Sheila Weller takes us back to the 1960s, where a tiny cult of personality born in the early days of California’s surfing craze became a plunge into dysfunction and criminality.
Juicy reading, regardless of whether you grew up in that era, especially if you knew or were a part of the surf culture yourself growing up (as were many of us who went to high school within an hour’s drive of a SoCal beach.)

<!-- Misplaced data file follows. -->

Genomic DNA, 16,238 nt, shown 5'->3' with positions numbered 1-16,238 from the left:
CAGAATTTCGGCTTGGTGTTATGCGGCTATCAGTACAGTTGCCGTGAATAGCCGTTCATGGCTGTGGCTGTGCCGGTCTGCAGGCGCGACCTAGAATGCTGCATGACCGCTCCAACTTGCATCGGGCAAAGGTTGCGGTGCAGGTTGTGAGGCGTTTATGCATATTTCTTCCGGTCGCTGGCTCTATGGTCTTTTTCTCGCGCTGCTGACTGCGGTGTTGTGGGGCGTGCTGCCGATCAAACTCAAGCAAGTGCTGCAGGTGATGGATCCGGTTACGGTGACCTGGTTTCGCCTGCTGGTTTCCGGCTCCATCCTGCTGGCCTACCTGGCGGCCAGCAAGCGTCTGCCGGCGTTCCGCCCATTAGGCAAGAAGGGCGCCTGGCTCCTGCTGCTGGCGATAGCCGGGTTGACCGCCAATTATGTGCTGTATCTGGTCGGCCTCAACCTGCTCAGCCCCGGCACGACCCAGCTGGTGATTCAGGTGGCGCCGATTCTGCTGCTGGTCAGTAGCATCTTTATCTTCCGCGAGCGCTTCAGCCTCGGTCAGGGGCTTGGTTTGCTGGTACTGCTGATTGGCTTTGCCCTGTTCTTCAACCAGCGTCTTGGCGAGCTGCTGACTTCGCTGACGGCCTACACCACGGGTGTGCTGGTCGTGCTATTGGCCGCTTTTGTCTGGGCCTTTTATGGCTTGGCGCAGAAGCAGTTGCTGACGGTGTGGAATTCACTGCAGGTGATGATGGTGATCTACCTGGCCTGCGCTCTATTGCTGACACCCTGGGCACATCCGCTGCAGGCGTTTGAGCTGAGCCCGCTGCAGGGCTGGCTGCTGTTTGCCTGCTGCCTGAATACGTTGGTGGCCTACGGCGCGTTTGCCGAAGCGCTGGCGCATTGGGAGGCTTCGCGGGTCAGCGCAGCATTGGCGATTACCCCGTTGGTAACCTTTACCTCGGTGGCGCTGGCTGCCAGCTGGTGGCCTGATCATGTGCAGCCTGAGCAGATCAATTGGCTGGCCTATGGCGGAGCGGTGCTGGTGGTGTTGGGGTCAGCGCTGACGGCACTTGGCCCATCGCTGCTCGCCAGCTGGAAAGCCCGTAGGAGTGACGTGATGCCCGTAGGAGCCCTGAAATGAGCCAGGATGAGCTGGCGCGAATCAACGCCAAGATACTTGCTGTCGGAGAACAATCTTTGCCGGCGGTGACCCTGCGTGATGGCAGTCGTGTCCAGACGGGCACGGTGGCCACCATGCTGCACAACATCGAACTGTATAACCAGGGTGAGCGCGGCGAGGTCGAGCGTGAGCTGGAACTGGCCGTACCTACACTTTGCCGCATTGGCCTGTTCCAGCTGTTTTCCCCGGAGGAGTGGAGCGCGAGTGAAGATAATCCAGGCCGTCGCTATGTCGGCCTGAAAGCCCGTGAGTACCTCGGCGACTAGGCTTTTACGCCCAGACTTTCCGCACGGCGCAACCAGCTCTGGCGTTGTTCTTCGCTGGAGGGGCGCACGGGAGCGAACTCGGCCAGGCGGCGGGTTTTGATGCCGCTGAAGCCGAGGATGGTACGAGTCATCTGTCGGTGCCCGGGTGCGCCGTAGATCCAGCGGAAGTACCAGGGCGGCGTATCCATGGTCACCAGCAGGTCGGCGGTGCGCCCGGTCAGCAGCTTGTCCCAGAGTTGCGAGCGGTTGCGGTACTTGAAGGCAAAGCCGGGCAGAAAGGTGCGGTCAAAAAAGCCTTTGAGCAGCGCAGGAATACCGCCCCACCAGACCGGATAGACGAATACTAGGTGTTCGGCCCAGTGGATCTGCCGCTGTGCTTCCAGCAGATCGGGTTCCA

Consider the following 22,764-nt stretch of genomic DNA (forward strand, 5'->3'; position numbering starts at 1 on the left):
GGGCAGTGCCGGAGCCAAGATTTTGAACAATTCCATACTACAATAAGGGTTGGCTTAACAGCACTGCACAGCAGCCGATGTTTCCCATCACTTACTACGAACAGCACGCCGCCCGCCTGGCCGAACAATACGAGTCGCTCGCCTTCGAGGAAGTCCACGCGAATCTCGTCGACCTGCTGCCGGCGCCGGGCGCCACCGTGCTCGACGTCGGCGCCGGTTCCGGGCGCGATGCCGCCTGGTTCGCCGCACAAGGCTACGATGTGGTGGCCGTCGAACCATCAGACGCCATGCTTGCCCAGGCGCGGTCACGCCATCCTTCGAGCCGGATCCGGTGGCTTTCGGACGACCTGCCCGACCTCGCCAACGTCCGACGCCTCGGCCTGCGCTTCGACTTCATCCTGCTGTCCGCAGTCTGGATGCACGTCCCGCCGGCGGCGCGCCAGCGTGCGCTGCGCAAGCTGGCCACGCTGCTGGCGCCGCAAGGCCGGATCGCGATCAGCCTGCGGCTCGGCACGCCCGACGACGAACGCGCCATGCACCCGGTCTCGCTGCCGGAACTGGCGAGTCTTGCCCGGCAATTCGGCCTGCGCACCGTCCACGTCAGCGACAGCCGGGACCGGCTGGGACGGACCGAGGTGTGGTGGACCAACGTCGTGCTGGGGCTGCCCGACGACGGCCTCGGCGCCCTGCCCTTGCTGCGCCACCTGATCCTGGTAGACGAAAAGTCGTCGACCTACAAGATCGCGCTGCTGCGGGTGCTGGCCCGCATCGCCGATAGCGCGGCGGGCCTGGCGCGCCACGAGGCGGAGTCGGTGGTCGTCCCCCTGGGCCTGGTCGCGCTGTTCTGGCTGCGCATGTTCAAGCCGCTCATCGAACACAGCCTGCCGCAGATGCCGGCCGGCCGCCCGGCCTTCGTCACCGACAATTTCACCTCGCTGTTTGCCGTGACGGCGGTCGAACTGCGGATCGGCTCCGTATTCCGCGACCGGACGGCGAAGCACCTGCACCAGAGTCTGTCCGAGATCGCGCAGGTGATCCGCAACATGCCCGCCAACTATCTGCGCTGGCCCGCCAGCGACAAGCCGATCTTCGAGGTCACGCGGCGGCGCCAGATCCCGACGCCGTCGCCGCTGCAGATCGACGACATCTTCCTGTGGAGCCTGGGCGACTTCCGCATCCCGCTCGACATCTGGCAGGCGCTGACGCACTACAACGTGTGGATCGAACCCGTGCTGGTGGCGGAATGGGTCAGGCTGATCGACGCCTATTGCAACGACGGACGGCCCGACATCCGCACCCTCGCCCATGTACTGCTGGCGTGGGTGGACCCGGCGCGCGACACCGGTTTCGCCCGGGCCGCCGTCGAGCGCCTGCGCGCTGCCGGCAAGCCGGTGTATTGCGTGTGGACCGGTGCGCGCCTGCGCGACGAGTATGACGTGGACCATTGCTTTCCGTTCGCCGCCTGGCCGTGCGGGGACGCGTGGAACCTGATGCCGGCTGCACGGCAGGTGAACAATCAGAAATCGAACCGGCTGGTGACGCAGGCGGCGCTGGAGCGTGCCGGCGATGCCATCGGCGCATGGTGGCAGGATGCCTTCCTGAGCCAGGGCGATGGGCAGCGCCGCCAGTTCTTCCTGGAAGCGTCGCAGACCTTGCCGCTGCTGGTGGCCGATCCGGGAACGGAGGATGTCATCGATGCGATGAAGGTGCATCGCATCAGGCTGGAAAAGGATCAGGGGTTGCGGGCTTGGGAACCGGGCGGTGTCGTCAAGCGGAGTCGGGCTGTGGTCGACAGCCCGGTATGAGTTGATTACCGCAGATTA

In an engrossing time-capsule of writing,Vanity Fairoffers us James M. Cain‘s August 1933 article of the birth of Malibu and the early stages of its development as a suburb of Hollywood.
The article came out before the novels (The Postman Always Rings Twice, Mildred Pierce, Double Indemnity)for which Cain’s name would enter the American canon. As a literary curiosity it is an example of some of Cain’s best journalism, and as history it provides a snapshot of the L.A. Gold Coast uncluttered by what it later became.